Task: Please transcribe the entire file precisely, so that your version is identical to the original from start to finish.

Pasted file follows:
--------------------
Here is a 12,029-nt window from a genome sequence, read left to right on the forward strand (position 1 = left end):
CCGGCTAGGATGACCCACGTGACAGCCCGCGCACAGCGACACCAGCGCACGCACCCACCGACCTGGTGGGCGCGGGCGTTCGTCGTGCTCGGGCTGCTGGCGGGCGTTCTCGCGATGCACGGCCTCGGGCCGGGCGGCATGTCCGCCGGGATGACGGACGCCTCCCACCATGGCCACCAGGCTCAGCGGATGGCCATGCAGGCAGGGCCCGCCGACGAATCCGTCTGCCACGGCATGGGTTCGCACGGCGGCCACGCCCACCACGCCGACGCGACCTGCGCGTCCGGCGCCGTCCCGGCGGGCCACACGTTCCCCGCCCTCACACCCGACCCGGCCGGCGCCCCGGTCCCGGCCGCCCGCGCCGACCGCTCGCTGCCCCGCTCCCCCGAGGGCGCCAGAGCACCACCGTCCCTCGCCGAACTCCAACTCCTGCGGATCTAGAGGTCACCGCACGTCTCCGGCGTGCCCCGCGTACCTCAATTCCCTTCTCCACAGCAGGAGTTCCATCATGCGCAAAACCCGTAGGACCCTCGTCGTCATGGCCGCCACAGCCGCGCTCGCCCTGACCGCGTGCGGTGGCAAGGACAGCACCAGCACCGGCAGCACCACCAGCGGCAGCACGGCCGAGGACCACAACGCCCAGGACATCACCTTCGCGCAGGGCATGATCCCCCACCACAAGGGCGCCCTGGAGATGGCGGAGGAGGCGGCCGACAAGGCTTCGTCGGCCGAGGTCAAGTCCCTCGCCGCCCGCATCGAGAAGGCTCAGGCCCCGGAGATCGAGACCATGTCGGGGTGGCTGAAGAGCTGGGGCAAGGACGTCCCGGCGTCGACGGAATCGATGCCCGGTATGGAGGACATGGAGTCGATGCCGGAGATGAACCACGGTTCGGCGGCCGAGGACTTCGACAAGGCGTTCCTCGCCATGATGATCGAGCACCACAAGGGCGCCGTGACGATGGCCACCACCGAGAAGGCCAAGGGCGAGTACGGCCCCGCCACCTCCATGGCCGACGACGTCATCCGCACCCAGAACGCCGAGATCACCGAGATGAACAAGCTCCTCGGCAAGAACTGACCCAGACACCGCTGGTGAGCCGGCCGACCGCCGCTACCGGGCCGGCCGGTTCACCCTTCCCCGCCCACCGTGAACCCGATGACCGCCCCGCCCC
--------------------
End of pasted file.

Here is a 12,029-nt window from a genome sequence, read left to right on the forward strand (position 1 = left end):
CCGGCTAGGATGACCCACGTGACAGCCCGCGCACAGCGACACCAGCGCACGCACCCACCGACCTGGTGGGCGCGGGCGTTCGTCGTGCTCGGGCTGCTGGCGGGCGTTCTCGCGATGCACGGCCTCGGGCCGGGCGGCATGTCCGCCGGGATGACGGACGCCTCCCACCATGGCCACCAGGCTCAGCGGATGGCCATGCAGGCAGGGCCCGCCGACGAATCCGTCTGCCACGGCATGGGTTCGCACGGCGGCCACGCCCACCACGCCGACGCGACCTGCGCGTCCGGCGCCGTCCCGGCGGGCCACACGTTCCCCGCCCTCACACCCGACCCGGCCGGCGCCCCGGTCCCGGCCGCCCGCGCCGACCGCTCGCTGCCCCGCTCCCCCGAGGGCGCCAGAGCACCACCGTCCCTCGCCGAACTCCAACTCCTGCGGATCTAGAGGTCACCGCACGTCTCCGGCGTGCCCCGCGTACCTCAATTCCCTTCTCCACAGCAGGAGTTCCATCATGCGCAAAACCCGTAGGACCCTCGTCGTCATGGCCGCCACAGCCGCGCTCGCCCTGACCGCGTGCGGTGGCAAGGACAGCACCAGCACCGGCAGCACCACCAGCGGCAGCACGGCCGAGGACCACAACGCCCAGGACATCACCTTCGCGCAGGGCATGATCCCCCACCACAAGGGCGCCCTGGAGATGGCGGAGGAGGCGGCCGACAAGGCTTCGTCGGCCGAGGTCAAGTCCCTCGCCGCCCGCATCGAGAAGGCTCAGGCCCCGGAGATCGAGACCATGTCGGGGTGGCTGAAGAGCTGGGGCAAGGACGTCCCGGCGTCGACGGAATCGATGCCCGGTATGGAGGACATGGAGTCGATGCCGGAGATGAACCACGGTTCGGCGGCCGAGGACTTCGACAAGGCGTTCCTCGCCATGATGATCGAGCACCACAAGGGCGCCGTGACGATGGCCACCACCGAGAAGGCCAAGGGCGAGTACGGCCCCGCCACCTCCATGGCCGACGACGTCATCCGCACCCAGAACGCCGAGATCACCGAGATGAACAAGCTCCTCGGCAAGAACTGACCCAGACACCGCTGGTGAGCCGGCCGACCGCCGCTACCGGGCCGGCCGGTTCACCCTTCCCCGCCCACCGTGAACCCGATGACCGCCCCGCCCC